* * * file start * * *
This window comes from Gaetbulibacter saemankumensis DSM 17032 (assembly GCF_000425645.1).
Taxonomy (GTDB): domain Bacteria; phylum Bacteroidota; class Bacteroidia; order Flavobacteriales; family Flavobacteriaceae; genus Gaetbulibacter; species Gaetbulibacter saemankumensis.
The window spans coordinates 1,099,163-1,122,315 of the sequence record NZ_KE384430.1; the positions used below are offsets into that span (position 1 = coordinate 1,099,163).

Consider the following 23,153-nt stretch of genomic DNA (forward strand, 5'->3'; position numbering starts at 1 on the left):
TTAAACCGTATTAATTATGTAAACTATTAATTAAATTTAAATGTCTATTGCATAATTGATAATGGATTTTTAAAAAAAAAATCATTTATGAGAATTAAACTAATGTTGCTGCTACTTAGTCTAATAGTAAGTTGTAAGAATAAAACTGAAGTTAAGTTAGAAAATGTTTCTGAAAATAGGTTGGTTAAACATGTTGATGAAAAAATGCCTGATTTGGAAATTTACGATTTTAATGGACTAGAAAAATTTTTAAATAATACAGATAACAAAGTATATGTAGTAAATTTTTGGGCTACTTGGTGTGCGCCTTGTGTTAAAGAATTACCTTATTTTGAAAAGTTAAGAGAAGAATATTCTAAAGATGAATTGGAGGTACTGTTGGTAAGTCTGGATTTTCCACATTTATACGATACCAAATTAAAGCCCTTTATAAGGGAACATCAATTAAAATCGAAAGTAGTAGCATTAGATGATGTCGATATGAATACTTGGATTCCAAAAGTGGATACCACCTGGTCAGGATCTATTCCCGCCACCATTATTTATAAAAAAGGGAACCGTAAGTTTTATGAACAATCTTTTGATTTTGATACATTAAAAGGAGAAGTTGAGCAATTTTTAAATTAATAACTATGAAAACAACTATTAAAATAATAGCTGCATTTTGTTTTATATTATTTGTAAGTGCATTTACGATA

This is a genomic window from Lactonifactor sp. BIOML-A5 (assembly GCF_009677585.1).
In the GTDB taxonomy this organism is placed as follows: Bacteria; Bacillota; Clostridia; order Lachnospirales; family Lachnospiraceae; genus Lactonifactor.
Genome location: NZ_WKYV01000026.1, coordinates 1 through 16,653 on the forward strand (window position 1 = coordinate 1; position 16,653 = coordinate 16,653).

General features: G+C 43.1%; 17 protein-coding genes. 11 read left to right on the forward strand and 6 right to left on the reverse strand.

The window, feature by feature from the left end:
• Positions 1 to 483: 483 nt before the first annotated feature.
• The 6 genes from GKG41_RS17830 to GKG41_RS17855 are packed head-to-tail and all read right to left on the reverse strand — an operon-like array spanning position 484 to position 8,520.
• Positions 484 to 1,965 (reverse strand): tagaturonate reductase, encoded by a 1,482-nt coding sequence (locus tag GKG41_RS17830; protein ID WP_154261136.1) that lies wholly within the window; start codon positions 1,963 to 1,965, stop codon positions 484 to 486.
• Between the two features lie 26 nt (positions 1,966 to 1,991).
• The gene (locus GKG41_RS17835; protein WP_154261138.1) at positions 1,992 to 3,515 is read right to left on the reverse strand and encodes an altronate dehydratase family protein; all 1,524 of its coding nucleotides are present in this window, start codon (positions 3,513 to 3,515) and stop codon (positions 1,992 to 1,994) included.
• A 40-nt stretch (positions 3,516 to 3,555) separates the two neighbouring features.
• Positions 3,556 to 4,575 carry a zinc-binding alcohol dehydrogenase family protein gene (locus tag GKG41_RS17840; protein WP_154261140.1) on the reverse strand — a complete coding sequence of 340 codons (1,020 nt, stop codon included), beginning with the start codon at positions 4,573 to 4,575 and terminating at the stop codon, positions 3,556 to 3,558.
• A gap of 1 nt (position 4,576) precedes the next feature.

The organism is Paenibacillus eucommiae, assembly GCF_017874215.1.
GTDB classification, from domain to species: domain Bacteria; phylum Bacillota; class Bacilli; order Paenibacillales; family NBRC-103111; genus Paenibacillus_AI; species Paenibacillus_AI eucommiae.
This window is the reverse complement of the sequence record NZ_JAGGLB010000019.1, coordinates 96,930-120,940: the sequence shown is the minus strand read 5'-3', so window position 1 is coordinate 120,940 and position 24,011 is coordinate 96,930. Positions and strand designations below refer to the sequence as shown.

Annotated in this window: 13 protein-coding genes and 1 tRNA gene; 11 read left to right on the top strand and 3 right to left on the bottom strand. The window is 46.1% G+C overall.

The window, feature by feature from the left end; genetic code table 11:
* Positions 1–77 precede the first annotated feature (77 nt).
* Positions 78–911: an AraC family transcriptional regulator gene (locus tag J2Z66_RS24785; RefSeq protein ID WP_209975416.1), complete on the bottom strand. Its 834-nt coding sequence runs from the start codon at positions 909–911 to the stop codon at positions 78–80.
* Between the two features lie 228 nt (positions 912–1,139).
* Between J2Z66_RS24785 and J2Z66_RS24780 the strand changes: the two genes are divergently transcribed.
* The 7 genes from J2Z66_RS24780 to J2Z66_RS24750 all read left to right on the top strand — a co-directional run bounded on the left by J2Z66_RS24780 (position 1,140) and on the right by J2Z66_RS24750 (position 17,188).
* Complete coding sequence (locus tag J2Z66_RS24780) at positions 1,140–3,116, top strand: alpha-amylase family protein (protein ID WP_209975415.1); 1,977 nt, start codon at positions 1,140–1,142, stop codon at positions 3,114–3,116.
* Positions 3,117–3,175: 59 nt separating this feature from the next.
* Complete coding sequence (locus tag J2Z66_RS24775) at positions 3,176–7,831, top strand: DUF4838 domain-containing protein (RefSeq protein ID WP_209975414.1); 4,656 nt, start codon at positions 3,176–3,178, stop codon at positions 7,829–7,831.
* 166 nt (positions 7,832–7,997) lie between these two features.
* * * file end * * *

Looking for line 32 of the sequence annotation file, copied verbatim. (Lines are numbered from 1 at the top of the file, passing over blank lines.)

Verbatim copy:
* 166 nt (positions 7,832–7,997) lie between these two features.